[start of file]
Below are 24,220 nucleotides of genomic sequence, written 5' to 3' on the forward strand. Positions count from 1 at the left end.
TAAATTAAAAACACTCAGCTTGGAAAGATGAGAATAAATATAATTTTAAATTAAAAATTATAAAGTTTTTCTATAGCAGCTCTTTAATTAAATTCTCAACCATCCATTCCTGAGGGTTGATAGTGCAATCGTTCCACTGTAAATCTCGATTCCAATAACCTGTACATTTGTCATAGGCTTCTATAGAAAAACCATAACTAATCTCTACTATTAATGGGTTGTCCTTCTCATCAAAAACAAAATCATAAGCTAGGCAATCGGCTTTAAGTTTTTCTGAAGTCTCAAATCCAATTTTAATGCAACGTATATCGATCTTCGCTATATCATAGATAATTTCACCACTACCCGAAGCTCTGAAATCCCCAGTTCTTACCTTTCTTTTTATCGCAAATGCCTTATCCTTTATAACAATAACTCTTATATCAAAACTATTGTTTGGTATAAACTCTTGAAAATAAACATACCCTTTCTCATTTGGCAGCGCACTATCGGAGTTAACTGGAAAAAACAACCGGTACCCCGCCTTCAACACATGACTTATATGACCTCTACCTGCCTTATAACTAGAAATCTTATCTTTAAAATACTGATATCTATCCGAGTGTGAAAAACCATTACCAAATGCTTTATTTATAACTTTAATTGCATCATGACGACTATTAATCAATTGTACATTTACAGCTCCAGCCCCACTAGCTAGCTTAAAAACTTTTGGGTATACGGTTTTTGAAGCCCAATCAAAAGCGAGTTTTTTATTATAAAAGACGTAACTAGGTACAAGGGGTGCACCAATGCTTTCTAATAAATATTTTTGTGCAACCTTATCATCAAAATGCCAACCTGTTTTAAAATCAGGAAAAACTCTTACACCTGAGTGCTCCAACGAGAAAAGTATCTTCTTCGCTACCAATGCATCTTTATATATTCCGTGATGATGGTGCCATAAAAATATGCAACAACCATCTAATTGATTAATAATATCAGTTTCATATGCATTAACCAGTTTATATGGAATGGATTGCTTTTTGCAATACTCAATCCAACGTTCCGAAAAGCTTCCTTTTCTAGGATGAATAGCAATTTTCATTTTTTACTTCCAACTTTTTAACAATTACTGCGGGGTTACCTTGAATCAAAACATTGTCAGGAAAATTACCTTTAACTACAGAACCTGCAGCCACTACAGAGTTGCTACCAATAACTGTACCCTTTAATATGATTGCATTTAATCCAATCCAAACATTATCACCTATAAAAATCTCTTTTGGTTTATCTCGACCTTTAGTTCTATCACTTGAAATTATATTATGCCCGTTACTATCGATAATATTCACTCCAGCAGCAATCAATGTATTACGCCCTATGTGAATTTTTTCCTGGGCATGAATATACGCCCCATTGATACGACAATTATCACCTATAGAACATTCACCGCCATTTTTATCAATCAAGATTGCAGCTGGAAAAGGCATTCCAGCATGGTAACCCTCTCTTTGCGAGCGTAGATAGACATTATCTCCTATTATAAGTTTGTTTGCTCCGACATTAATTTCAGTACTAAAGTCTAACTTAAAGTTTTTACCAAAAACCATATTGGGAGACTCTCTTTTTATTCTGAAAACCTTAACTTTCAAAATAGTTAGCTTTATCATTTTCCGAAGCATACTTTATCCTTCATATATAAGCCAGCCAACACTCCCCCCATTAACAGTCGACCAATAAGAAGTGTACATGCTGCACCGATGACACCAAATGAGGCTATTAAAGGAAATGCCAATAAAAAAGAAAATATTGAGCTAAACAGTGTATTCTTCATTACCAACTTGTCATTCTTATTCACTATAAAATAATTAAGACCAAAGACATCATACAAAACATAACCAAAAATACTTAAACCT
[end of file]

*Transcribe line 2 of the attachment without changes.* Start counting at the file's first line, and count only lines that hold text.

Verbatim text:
TAAATTAAAAACACTCAGCTTGGAAAGATGAGAATAAATATAATTTTAAATTAAAAATTATAAAGTTTTTCTATAGCAGCTCTTTAATTAAATTCTCAACCATCCATTCCTGAGGGTTGATAGTGCAATCGTTCCACTGTAAATCTCGATTCCAATAACCTGTACATTTGTCATAGGCTTCTATAGAAAAACCATAACTAATCTCTACTATTAATGGGTTGTCCTTCTCATCAAAAACAAAATCATAAGCTAGGCAATCGGCTTTAAGTTTTTCTGAAGTCTCAAATCCAATTTTAATGCAACGTATATCGATCTTCGCTATATCATAGATAATTTCACCACTACCCGAAGCTCTGAAATCCCCAGTTCTTACCTTTCTTTTTATCGCAAATGCCTTATCCTTTATAACAATAACTCTTATATCAAAACTATTGTTTGGTATAAACTCTTGAAAATAAACATACCCTTTCTCATTTGGCAGCGCACTATCGGAGTTAACTGGAAAAAACAACCGGTACCCCGCCTTCAACACATGACTTATATGACCTCTACCTGCCTTATAACTAGAAATCTTATCTTTAAAATACTGATATCTATCCGAGTGTGAAAAACCATTACCAAATGCTTTATTTATAACTTTAATTGCATCATGACGACTATTAATCAATTGTACATTTACAGCTCCAGCCCCACTAGCTAGCTTAAAAACTTTTGGGTATACGGTTTTTGAAGCCCAATCAAAAGCGAGTTTTTTATTATAAAAGACGTAACTAGGTACAAGGGGTGCACCAATGCTTTCTAATAAATATTTTTGTGCAACCTTATCATCAAAATGCCAACCTGTTTTAAAATCAGGAAAAACTCTTACACCTGAGTGCTCCAACGAGAAAAGTATCTTCTTCGCTACCAATGCATCTTTATATATTCCGTGATGATGGTGCCATAAAAATATGCAACAACCATCTAATTGATTAATAATATCAGTTTCATATGCATTAACCAGTTTATATGGAATGGATTGCTTTTTGCAATACTCAATCCAACGTTCCGAAAAGCTTCCTTTTCTAGGATGAATAGCAATTTTCATTTTTTACTTCCAACTTTTTAACAATTACTGCGGGGTTACCTTGAATCAAAACATTGTCAGGAAAATTACCTTTAACTACAGAACCTGCAGCCACTACAGAGTTGCTACCAATAACTGTACCCTTTAATATGATTGCATTTAATCCAATCCAAACATTATCACCTATAAAAATCTCTTTTGGTTTATCTCGACCTTTAGTTCTATCACTTGAAATTATATTATGCCCGTTACTATCGATAATATTCACTCCAGCAGCAATCAATGTATTACGCCCTATGTGAATTTTTTCCTGGGCATGAATATACGCCCCATTGATACGACAATTATCACCTATAGAACATTCACCGCCATTTTTATCAATCAAGATTGCAGCTGGAAAAGGCATTCCAGCATGGTAACCCTCTCTTTGCGAGCGTAGATAGACATTATCTCCTATTATAAGTTTGTTTGCTCCGACATTAATTTCAGTACTAAAGTCTAACTTAAAGTTTTTACCAAAAACCATATTGGGAGACTCTCTTTTTATTCTGAAAACCTTAACTTTCAAAATAGTTAGCTTTATCATTTTCCGAAGCATACTTTATCCTTCATATATAAGCCAGCCAACACTCCCCCCATTAACAGTCGACCAATAAGAAGTGTACATGCTGCACCGATGACACCAAATGAGGCTATTAAAGGAAATGCCAATAAAAAAGAAAATATTGAGCTAAACAGTGTATTCTTCATTACCAACTTGTCATTCTTATTCACTATAAAATAATTAAGACCAAAGACATCATACAAAACATAACCAAAAATACTTAAACCT